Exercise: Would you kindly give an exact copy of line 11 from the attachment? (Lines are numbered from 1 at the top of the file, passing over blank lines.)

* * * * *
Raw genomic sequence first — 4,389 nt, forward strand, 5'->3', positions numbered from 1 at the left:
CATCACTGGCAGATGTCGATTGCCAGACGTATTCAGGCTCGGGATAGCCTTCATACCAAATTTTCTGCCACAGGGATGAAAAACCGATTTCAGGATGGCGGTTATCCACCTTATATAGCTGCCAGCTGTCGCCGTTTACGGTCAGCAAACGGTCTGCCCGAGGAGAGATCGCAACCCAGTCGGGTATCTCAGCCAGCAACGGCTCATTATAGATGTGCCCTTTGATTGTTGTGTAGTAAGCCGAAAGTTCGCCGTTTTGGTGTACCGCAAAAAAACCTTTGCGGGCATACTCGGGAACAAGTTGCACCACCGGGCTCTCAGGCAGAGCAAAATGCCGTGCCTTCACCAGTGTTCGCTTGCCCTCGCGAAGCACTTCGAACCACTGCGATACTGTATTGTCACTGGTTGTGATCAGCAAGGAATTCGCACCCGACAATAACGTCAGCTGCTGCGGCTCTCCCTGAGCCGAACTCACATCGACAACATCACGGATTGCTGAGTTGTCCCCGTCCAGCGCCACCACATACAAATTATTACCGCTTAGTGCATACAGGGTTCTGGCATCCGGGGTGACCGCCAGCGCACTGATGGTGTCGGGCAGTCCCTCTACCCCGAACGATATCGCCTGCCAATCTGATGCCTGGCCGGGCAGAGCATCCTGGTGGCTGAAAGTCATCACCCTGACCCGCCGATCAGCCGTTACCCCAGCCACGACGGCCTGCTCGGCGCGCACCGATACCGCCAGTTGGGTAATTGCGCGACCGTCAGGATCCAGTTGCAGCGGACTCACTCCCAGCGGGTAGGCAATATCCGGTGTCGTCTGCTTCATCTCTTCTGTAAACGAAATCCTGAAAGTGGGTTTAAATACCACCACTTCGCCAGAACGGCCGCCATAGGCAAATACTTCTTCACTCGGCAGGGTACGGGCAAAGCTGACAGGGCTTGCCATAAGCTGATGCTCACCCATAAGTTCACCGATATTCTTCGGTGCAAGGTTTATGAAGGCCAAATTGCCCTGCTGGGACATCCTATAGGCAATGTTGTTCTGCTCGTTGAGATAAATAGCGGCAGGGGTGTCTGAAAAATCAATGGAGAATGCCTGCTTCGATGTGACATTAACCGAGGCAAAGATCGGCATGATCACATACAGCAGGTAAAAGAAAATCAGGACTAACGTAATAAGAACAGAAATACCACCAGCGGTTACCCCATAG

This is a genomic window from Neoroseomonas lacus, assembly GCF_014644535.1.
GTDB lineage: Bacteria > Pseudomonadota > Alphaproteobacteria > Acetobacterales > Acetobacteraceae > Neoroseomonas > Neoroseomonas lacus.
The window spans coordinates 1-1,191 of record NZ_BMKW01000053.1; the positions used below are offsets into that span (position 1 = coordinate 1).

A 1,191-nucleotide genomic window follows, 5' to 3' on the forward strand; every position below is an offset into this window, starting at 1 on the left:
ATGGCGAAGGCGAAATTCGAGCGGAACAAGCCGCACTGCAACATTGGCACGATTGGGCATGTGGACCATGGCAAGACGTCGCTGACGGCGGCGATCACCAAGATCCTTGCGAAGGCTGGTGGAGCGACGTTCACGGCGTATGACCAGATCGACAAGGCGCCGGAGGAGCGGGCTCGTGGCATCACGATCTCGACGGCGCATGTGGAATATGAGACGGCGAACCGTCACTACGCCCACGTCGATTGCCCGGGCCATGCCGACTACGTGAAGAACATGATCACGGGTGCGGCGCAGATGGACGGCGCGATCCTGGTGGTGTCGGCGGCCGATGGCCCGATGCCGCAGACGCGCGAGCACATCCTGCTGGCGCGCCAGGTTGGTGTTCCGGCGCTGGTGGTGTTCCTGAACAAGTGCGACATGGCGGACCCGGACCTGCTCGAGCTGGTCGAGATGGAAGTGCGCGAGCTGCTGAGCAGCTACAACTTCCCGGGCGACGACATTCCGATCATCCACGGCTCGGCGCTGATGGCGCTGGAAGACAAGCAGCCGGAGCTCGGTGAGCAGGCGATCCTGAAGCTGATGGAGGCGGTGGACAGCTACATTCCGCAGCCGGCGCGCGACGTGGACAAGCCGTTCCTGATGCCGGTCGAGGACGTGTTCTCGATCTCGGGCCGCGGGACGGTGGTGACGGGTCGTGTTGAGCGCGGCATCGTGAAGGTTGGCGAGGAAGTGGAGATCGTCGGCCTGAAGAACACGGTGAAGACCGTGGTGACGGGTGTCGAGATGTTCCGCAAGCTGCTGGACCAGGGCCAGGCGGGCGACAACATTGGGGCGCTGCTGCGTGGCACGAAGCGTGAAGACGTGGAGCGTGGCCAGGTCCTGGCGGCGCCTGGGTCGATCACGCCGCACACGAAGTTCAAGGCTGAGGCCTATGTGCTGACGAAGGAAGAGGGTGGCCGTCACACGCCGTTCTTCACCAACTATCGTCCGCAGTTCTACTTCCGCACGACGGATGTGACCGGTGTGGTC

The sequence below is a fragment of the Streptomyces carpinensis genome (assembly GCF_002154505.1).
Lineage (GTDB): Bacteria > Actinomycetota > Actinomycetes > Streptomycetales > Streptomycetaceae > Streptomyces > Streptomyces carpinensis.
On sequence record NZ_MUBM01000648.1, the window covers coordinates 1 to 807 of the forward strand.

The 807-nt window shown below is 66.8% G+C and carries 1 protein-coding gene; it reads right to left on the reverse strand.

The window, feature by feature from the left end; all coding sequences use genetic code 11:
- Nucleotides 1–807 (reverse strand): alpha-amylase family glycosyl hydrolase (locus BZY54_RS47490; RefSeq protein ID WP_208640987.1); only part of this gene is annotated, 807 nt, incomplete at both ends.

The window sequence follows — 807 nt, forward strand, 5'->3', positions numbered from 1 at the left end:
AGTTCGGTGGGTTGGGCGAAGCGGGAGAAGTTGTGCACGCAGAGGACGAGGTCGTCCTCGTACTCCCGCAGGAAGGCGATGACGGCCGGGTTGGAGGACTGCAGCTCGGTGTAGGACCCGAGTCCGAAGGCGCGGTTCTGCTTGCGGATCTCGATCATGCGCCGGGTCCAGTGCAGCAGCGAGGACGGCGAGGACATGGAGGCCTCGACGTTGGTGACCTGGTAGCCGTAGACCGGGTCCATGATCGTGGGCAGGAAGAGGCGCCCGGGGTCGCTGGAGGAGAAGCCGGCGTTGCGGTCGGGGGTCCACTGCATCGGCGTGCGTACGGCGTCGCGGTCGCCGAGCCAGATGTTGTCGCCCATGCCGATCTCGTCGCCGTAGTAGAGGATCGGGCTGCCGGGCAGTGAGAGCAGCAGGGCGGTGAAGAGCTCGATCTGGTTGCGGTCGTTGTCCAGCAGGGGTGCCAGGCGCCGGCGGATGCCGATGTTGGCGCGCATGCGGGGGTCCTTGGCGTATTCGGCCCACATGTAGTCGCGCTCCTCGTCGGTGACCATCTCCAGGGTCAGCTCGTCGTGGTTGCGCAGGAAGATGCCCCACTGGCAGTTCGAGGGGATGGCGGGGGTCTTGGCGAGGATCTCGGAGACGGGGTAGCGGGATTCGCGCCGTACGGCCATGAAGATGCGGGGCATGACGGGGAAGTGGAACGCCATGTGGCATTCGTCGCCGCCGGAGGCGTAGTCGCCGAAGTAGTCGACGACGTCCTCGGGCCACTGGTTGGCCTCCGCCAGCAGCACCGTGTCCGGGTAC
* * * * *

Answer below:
The 807-nt window shown below is 66.8% G+C and carries 1 protein-coding gene; it reads right to left on the reverse strand.